"Well-intentioned parents have been metabolizing [the kids'] anxiety for them their entire childhoods," [psychologist] Mogel said of these kids, "so they don't know how to deal with it when they grow up."

The above consonants and vowels completely correspond with the preferred logic of Atlantic readers, but I'd like you to consider, for a moment, the kind of atrociously malignant parent that does not rush to comfort their toddler "even before she starts crying."  Are you raising a ninja?  "I just let her feel the burn, get used to the sight of blood.  Builds character."   Pass me that hammer, I want to build your character.

No one who doesn't eat human flesh would let their kid cry and do nothing.  So what is the purpose of this logic if it actually defies reality? 

Take a second and consider the likely offenders of this style of "too-perfect," rush to protect  overparenting.  Do they have mullets?   No.  Live in Daytona?  No.  Do they read Sports Illustrated?  Guns & Ammo?  No, they read The Atlantic

So the purpose of this article can't be to suggest to its readers they are terrible parents, and anyway they already suspect they're overparenting and that it is bad.  They're turning to Gottlieb and The Atlantic for therapy, to be told that they are indeed overparenting but it's understandable... you have good intentions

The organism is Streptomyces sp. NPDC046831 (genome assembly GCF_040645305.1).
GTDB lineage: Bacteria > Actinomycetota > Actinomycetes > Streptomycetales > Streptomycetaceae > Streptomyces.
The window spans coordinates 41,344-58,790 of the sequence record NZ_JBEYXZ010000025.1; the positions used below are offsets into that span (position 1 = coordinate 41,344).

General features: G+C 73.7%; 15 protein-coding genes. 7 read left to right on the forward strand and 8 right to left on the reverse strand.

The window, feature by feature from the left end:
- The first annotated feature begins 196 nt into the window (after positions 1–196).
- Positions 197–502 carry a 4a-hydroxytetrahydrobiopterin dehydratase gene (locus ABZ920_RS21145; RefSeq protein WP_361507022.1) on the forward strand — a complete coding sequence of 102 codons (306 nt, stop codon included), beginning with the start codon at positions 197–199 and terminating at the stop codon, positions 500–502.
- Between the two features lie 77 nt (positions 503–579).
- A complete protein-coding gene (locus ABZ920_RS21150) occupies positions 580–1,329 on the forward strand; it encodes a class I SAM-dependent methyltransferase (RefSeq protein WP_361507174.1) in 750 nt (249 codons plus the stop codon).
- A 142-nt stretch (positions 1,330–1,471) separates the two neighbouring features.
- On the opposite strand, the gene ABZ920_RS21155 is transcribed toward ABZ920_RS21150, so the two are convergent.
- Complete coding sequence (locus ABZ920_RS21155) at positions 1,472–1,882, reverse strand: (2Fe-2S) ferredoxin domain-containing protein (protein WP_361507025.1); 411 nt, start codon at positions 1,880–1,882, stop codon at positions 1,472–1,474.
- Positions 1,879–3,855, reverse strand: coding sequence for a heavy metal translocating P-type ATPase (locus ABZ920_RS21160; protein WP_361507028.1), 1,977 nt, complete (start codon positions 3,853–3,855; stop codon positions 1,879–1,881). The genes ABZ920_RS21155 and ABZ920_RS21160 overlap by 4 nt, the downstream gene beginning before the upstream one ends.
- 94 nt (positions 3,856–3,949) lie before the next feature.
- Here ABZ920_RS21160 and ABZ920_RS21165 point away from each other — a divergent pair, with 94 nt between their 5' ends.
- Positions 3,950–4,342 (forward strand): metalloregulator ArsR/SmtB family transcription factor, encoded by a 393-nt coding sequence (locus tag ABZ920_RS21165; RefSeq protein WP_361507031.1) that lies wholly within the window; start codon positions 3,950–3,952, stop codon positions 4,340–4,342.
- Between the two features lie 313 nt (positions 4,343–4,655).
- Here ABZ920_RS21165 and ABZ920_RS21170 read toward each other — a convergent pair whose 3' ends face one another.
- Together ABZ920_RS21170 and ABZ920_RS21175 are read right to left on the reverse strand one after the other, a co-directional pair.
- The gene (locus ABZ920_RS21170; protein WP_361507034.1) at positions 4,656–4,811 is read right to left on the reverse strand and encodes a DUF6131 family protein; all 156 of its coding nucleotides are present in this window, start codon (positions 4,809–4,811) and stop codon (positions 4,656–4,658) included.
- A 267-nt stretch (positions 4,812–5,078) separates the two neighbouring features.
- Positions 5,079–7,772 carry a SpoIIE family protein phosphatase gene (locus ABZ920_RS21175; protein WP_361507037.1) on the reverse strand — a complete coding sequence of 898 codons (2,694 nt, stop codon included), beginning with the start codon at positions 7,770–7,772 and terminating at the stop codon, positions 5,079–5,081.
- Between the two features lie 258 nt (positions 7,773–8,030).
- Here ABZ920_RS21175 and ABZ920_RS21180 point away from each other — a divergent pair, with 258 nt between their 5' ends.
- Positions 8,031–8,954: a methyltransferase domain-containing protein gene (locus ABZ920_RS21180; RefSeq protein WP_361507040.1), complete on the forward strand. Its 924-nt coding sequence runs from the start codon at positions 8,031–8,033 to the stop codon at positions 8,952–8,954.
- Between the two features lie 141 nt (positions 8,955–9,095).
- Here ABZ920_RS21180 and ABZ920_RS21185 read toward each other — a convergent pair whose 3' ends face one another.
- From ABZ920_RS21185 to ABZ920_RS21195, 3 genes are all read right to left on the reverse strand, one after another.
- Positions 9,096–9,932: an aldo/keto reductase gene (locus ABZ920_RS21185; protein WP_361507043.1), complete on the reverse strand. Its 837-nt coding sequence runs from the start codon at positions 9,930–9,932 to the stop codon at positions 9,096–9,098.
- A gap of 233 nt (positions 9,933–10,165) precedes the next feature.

III.


And there's an awesome, unintentional subtext: parents are overinvolved with their kids because they want what's best for them, but this has the perverse effect of harming them, and so........... it's ok not to be.  Why don't you get a facial?

It is certainly ok/infinitely preferable not to spend so much time with your kids.  But saying you're doing it because it's good for the kids is like saying you're getting an Asian massage because it's good for Asians.


IV.

They didn't rush because the kid can't handle pain, but because they can't tolerate the kid's  pain.  They rushed to the kid's side because it protects the kid, yes,, but primarily because they can't handle the anxiety of it all.  What's my role as a parent?  What do I do?